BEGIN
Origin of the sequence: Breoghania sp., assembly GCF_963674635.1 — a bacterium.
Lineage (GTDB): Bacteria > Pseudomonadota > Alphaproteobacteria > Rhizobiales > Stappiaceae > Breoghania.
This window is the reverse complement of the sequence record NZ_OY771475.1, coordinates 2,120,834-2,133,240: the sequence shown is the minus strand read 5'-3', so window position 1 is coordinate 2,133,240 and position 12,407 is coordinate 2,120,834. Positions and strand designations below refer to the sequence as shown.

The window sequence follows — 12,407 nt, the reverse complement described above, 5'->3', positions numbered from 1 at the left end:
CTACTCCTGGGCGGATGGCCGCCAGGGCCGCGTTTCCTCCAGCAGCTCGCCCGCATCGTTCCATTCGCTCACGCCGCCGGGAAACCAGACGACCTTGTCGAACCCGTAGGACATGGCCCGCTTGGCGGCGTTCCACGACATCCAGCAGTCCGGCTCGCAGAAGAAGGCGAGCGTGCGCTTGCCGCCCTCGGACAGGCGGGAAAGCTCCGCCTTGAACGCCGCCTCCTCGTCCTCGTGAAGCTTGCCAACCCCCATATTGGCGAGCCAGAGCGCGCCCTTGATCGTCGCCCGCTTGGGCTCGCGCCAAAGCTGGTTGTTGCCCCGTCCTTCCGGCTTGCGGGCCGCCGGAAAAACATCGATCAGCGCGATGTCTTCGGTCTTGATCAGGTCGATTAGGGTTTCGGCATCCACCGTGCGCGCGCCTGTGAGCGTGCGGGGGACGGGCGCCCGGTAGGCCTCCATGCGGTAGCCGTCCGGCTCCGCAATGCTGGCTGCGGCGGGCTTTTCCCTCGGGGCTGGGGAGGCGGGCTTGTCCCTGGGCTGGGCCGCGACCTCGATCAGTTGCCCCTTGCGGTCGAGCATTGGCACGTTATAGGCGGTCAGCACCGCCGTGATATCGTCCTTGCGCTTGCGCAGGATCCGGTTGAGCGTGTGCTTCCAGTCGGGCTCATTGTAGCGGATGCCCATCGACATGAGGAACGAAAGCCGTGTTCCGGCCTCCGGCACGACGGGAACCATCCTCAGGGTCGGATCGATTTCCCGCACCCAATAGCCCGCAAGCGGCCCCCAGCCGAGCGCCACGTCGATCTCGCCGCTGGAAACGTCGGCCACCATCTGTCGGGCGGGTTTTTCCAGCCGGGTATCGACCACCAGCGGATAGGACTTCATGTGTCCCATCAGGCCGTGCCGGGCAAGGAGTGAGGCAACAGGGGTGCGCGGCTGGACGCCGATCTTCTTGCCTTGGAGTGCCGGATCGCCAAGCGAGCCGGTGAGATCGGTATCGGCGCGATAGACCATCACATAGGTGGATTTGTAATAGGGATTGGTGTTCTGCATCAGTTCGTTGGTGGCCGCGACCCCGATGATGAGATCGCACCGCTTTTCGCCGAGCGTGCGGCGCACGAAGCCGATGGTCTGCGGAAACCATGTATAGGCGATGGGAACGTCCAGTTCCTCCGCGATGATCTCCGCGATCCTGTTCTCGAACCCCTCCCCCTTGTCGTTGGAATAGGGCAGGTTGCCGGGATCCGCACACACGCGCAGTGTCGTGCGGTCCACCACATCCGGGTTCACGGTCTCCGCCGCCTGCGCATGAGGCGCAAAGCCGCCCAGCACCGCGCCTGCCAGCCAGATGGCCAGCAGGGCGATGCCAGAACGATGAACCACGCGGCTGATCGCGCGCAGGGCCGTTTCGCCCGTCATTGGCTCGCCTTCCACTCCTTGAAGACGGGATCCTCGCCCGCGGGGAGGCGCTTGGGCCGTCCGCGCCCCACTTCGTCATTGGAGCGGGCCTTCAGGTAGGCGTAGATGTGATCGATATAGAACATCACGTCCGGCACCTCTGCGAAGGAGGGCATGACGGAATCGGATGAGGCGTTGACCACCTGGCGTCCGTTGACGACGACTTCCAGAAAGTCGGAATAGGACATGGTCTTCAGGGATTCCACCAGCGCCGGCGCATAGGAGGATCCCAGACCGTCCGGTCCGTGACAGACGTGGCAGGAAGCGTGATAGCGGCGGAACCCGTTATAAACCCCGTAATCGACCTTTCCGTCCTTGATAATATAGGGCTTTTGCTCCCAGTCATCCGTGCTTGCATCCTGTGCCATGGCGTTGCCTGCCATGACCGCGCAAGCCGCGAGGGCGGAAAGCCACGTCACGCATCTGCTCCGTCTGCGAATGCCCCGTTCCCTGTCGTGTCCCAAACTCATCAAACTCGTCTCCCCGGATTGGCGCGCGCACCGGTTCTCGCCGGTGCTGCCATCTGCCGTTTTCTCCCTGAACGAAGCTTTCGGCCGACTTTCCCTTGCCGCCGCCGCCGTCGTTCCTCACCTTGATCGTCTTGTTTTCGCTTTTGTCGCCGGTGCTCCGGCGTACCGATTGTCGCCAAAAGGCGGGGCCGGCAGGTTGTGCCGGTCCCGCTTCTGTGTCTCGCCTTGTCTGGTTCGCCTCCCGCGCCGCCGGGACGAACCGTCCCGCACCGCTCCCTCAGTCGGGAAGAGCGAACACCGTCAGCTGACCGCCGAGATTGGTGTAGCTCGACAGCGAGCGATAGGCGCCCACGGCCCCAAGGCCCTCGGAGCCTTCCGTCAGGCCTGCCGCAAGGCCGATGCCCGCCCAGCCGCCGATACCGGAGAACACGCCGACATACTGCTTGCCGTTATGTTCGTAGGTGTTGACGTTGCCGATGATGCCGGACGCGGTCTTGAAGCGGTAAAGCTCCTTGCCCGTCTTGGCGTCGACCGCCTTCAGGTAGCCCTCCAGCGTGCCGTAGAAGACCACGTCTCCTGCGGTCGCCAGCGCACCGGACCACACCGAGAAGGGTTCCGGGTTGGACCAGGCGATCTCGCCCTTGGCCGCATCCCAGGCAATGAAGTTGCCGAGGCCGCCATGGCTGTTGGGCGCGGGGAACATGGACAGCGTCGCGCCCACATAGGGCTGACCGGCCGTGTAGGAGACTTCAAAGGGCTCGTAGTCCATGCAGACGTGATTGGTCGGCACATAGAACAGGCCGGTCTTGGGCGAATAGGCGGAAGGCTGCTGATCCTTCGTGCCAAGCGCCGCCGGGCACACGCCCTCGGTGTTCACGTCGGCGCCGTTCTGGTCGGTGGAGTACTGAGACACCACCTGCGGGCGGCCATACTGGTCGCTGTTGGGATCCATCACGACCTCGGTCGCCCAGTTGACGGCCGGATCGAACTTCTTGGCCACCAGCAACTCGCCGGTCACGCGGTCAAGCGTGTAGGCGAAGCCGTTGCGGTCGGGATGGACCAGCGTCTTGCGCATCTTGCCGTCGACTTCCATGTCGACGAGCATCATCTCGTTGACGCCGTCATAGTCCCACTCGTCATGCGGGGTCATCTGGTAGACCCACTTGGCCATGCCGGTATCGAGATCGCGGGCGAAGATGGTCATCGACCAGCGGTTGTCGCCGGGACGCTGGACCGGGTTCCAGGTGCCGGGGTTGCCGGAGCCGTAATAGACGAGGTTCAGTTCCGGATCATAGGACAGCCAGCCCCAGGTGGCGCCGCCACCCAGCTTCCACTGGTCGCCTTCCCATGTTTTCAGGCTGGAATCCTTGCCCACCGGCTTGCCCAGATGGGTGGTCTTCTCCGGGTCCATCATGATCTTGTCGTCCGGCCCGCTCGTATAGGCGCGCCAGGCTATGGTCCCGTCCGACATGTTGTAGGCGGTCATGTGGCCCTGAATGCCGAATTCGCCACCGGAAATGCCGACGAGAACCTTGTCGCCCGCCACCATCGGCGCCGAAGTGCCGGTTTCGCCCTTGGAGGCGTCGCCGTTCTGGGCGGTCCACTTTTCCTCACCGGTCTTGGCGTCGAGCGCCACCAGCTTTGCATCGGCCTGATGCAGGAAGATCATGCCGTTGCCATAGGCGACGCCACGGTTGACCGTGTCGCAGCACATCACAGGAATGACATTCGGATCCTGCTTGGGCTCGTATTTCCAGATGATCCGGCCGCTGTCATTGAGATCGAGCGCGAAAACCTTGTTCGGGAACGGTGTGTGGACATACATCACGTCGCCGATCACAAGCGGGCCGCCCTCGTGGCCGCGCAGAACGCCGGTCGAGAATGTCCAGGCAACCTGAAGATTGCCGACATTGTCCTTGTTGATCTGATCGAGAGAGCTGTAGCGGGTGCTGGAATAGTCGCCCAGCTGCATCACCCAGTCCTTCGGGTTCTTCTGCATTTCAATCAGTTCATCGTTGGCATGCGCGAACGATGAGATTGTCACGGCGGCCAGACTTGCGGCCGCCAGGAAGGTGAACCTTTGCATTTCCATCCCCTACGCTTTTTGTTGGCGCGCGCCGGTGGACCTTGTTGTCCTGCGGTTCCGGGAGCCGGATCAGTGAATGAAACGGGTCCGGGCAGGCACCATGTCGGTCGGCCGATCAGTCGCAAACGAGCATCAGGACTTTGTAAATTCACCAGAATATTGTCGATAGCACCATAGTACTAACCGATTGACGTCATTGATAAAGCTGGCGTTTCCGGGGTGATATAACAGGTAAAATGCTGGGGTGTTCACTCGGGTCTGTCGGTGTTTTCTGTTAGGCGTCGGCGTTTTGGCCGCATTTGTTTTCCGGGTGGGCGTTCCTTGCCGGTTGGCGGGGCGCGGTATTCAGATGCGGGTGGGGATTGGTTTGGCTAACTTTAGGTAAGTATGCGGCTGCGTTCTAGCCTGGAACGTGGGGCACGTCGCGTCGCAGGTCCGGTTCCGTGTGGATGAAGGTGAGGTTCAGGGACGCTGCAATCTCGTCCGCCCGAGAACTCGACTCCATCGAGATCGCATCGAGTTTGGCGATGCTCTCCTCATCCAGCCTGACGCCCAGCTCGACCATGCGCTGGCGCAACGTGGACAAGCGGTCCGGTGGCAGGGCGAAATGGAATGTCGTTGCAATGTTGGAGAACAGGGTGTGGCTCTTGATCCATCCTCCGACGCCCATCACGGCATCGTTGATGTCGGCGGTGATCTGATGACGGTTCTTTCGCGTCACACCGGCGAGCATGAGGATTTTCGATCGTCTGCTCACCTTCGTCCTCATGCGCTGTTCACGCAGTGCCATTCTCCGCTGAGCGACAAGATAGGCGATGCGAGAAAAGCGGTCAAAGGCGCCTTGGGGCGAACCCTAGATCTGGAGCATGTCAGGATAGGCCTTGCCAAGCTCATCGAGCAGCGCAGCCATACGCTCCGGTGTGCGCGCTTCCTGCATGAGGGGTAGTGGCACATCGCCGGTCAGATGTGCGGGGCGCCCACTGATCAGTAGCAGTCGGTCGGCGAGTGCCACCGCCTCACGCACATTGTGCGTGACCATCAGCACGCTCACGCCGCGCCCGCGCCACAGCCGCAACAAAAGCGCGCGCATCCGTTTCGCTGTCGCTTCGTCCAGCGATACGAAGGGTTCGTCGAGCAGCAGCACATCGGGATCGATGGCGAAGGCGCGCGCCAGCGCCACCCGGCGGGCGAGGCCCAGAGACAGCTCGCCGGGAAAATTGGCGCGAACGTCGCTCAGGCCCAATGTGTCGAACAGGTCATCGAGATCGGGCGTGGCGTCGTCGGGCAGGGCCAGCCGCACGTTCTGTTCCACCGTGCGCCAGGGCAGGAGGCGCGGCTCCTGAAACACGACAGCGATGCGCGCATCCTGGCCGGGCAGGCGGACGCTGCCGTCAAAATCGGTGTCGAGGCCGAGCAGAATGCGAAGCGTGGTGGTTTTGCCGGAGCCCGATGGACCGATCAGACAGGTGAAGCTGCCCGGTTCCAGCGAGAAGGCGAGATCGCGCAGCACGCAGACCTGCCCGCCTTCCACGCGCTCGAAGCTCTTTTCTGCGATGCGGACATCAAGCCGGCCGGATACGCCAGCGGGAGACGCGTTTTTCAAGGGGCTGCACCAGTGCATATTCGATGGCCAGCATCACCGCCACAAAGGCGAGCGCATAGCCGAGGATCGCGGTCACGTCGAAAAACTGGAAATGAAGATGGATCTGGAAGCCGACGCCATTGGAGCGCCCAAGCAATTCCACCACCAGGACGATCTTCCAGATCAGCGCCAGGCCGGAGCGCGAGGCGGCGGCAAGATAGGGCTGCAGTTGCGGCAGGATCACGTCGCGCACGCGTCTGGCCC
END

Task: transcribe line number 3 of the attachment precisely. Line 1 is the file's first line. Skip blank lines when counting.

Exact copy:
This window is the reverse complement of the sequence record NZ_OY771475.1, coordinates 2,120,834-2,133,240: the sequence shown is the minus strand read 5'-3', so window position 1 is coordinate 2,133,240 and position 12,407 is coordinate 2,120,834. Positions and strand designations below refer to the sequence as shown.